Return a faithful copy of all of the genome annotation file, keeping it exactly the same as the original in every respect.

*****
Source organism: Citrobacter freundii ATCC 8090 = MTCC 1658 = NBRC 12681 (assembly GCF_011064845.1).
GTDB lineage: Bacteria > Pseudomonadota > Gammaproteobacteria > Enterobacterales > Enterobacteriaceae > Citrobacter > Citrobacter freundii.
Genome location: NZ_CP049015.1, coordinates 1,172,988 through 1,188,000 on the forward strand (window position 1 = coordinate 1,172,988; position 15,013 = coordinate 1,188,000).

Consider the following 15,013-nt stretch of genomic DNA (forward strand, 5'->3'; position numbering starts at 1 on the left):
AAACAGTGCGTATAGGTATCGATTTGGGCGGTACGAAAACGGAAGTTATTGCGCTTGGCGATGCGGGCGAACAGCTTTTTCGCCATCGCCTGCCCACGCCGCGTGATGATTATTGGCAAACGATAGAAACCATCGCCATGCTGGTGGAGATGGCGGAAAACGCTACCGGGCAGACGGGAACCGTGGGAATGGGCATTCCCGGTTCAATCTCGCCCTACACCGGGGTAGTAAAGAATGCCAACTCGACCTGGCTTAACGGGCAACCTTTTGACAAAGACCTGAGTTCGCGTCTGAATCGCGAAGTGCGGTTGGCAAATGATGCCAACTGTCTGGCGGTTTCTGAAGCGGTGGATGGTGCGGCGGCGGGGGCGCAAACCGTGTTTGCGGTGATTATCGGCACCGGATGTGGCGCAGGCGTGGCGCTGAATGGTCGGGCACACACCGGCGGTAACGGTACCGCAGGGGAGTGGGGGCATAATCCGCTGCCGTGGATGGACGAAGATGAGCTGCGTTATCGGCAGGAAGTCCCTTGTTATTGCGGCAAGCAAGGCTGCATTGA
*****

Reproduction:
Source organism: Citrobacter freundii ATCC 8090 = MTCC 1658 = NBRC 12681 (assembly GCF_011064845.1).
GTDB lineage: Bacteria > Pseudomonadota > Gammaproteobacteria > Enterobacterales > Enterobacteriaceae > Citrobacter > Citrobacter freundii.
Genome location: NZ_CP049015.1, coordinates 1,172,988 through 1,188,000 on the forward strand (window position 1 = coordinate 1,172,988; position 15,013 = coordinate 1,188,000).

Consider the following 15,013-nt stretch of genomic DNA (forward strand, 5'->3'; position numbering starts at 1 on the left):
AAACAGTGCGTATAGGTATCGATTTGGGCGGTACGAAAACGGAAGTTATTGCGCTTGGCGATGCGGGCGAACAGCTTTTTCGCCATCGCCTGCCCACGCCGCGTGATGATTATTGGCAAACGATAGAAACCATCGCCATGCTGGTGGAGATGGCGGAAAACGCTACCGGGCAGACGGGAACCGTGGGAATGGGCATTCCCGGTTCAATCTCGCCCTACACCGGGGTAGTAAAGAATGCCAACTCGACCTGGCTTAACGGGCAACCTTTTGACAAAGACCTGAGTTCGCGTCTGAATCGCGAAGTGCGGTTGGCAAATGATGCCAACTGTCTGGCGGTTTCTGAAGCGGTGGATGGTGCGGCGGCGGGGGCGCAAACCGTGTTTGCGGTGATTATCGGCACCGGATGTGGCGCAGGCGTGGCGCTGAATGGTCGGGCACACACCGGCGGTAACGGTACCGCAGGGGAGTGGGGGCATAATCCGCTGCCGTGGATGGACGAAGATGAGCTGCGTTATCGGCAGGAAGTCCCTTGTTATTGCGGCAAGCAAGGCTGCATTGA